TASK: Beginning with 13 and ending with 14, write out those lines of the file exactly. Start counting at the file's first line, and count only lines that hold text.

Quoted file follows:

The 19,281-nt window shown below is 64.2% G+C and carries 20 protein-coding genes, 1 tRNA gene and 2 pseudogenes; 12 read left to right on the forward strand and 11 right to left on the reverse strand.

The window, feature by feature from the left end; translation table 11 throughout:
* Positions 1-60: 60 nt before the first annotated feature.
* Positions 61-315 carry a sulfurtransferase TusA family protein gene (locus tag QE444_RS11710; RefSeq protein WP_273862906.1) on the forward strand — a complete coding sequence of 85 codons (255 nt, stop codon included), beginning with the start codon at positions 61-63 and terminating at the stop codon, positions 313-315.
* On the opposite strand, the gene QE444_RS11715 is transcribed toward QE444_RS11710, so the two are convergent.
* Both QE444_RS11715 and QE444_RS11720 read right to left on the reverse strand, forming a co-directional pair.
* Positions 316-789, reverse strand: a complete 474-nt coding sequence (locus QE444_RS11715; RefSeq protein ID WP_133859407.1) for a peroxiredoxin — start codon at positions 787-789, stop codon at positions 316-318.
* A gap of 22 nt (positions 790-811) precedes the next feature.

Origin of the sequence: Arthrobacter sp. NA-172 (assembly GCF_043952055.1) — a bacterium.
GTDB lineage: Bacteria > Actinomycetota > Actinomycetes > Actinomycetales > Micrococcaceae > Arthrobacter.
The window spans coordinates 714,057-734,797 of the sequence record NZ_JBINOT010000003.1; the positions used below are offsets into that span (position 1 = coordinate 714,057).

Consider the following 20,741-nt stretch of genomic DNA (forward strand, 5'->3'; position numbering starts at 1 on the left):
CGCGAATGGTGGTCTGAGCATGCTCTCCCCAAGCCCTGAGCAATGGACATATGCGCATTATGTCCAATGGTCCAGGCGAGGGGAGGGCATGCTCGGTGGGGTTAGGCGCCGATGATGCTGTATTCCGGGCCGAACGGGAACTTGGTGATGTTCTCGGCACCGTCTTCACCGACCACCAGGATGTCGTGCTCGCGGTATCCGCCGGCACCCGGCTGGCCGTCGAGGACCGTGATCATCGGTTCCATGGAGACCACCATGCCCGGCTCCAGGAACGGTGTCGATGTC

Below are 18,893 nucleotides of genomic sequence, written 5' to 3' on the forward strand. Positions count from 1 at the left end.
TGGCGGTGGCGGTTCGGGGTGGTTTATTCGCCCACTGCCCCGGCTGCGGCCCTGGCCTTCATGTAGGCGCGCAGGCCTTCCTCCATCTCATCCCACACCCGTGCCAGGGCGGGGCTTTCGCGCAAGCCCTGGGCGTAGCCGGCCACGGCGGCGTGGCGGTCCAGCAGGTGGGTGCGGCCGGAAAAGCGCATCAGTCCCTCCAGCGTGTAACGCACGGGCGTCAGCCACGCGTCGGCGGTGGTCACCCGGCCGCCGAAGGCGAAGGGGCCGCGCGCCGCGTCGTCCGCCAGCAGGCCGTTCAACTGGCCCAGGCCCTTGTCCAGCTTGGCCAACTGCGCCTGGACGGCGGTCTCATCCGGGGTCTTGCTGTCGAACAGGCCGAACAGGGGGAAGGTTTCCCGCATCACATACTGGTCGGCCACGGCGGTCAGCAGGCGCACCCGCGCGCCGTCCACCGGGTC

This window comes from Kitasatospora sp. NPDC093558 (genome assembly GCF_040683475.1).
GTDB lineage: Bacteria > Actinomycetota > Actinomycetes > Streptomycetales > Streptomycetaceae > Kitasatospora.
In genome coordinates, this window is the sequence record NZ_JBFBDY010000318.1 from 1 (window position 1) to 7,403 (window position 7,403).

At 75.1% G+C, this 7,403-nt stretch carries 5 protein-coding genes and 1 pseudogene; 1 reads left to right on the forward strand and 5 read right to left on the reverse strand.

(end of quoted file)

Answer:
CGCGAATGGTGGTCTGAGCATGCTCTCCCCAAGCCCTGAGCAATGGACATATGCGCATTATGTCCAATGGTCCAGGCGAGGGGAGGGCATGCTCGGTGGGGTTAGGCGCCGATGATGCTGTATTCCGGGCCGAACGGGAACTTGGTGATGTTCTCGGCACCGTCTTCACCGACCACCAGGATGTCGTGCTCGCGGTATCCGCCGGCACCCGGCTGGCCGTCGAGGACCGTGATCATCGGTTCCATGGAGACCACCATGCCCGGCTCCAGGAACGGTGTCGATGTC

Below are 18,893 nucleotides of genomic sequence, written 5' to 3' on the forward strand. Positions count from 1 at the left end.